Read with them and make it fun.  We used to get a fun book and I would read, then one daughter would read, then the next would take a turn--we'd do funny voices etc and made it fun.  Pretty soon they were avid readers, still are.

  7. K. Burns Darling profile image82
    K. Burns Darlingposted 6 years ago

    Let them see you reading, and start them early by reading to them.  I did this with both of my two older children (now 17 and 16),every night about a half hour before bedtime, we would turn off the TV and I would read to them. They are both still readers.  I now have a four year old, and have continued the tradition with her.

  8. Grime Remix profile image60
    Grime Remixposted 6 years ago

    Give them books they will greatly enjoy.  Give them a variety of topics and subjects.  I grew up reading medical books salespeople would get my parents to purchase and encyclopedias.  It sparked a great deal of curiosity. 

    Take them to good libraries and spend time searching for books.  Not just children's books.  Allow your children to explore the world through books.  That's a lot of fun.

  9. rlaha profile image67
    rlahaposted 6 years ago

    Hi AliciaC. 
      I think the best way to encourage children to read for pleasure is to take them to libraries or buy them books starting when the child is very young.  In this way, they can be exposed to reading or at least, looking at the pictures.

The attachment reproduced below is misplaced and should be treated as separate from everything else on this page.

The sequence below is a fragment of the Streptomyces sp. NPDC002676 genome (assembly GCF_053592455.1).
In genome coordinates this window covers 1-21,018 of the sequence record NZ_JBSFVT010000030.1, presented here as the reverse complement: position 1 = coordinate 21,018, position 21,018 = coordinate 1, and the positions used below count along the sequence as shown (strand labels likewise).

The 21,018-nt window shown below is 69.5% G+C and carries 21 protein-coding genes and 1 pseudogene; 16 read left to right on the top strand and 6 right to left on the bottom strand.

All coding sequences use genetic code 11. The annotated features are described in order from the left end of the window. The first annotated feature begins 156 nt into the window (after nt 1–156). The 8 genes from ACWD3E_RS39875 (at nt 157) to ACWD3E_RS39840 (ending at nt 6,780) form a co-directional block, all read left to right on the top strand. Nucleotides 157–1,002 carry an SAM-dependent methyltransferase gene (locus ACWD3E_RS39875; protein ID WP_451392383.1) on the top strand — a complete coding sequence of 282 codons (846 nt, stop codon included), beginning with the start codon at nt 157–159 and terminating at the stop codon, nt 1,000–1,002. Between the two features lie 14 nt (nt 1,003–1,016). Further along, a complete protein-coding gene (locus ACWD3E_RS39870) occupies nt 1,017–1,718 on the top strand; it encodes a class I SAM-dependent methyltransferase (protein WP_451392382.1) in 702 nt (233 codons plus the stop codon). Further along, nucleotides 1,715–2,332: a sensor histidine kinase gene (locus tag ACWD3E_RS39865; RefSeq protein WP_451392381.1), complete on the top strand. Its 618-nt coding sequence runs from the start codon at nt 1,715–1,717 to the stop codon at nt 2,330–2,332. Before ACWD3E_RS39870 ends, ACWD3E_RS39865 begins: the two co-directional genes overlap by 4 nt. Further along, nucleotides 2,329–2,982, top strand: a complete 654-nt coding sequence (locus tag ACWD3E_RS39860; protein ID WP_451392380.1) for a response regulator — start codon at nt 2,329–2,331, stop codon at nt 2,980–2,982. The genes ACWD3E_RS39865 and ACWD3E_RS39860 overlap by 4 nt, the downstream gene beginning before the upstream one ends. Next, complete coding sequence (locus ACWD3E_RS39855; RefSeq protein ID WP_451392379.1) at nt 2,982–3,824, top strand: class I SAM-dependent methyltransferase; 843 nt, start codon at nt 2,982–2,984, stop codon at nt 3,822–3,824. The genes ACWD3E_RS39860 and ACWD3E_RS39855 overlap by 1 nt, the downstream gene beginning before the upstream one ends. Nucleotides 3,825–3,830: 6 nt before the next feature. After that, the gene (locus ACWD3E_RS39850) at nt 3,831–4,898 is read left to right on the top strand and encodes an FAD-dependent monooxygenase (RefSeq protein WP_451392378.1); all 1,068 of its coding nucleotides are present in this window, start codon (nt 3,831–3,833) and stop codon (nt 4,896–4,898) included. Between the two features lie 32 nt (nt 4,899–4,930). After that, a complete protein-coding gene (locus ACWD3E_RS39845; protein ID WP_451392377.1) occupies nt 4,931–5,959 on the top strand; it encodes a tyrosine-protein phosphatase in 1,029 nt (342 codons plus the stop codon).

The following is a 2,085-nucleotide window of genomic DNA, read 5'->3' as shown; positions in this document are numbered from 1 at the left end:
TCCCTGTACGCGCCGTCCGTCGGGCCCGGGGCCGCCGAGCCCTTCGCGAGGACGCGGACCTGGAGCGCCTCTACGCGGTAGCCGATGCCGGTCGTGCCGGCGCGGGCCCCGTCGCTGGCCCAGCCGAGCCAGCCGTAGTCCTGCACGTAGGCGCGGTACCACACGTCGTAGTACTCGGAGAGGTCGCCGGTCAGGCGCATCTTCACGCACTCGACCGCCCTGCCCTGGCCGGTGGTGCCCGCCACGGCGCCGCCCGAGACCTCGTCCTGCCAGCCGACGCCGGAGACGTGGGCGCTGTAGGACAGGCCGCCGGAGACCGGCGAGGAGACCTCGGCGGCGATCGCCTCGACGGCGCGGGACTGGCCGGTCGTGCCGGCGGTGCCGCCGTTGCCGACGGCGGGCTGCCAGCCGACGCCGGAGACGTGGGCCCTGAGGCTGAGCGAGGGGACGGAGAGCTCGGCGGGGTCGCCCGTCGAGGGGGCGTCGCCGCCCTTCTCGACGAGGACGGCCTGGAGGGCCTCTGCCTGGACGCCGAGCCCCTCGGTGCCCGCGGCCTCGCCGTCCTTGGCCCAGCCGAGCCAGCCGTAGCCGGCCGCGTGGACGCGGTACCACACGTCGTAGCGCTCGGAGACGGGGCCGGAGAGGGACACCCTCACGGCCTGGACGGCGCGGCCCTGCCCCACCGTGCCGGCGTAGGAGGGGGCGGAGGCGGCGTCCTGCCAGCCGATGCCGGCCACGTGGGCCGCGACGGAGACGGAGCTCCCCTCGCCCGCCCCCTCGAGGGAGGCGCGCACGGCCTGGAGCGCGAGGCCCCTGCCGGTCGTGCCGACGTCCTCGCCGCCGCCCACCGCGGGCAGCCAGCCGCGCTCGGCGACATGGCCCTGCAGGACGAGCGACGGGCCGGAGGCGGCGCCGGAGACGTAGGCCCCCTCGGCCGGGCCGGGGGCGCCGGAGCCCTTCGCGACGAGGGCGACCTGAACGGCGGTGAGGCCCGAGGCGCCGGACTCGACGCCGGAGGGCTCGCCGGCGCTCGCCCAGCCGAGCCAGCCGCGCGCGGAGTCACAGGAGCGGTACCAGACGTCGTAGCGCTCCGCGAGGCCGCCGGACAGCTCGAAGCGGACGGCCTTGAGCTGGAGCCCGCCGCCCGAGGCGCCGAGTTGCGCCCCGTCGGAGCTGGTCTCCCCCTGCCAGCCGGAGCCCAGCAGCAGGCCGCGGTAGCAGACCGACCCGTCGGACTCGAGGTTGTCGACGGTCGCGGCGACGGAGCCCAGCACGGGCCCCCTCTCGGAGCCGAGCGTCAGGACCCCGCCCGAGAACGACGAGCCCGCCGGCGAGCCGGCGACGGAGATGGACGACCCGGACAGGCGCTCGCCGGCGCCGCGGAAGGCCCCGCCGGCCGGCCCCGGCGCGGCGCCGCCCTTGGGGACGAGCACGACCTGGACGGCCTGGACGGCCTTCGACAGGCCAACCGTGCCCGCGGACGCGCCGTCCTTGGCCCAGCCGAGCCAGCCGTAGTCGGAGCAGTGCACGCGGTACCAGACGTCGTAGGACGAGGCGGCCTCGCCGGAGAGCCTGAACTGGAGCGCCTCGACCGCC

I used to take care of an autistic boy who made up stories from his books since he could not read.  It was a fun time!  I think that imagination can work wonders in a child's life in that case!

  10. Donna Sundblad profile image83
    Donna Sundbladposted 6 years ago

    For older children who don't naturally gravitate toward being readers, one thing we do is talk about books we are reading. Often we swap books with other family members and mention where we are in the story in conversation. It's like talking about a good movie. You don't give away important points with spoilers. For instance there are three of us reading the Eragon series.

    I was labeled a slow reader growing up and I believed it. I read one novel in my 20s. In my 30s I decided I would change that. I set a goal to read six books in a year. I easily read twice that the first year, and now who's counting! If your child isn't a reader, another thing that helps is to set a realistic goal for them...like one book a month (their choice of book). You can always tweak the goal as the child grows into being more of a reader. Once they see they can do it, or realize they enjoy it, they will be encouraged to read for pleasure on their own.

  11. profile image0
    Emily Sparksposted 6 years ago

    What are they interested in?  Can you find a good book on that topic?  They will probably be more apt to read about something they enjoy.  Hope this helps!

  12. teaches12345 profile image94
    teaches12345posted 6 years ago

    Reading begins at birth. Teaching an infant or toddler to love books leads to higher social, emotional and intellectual aptitude in pre-school. Use learning activities to stimulate reading. read more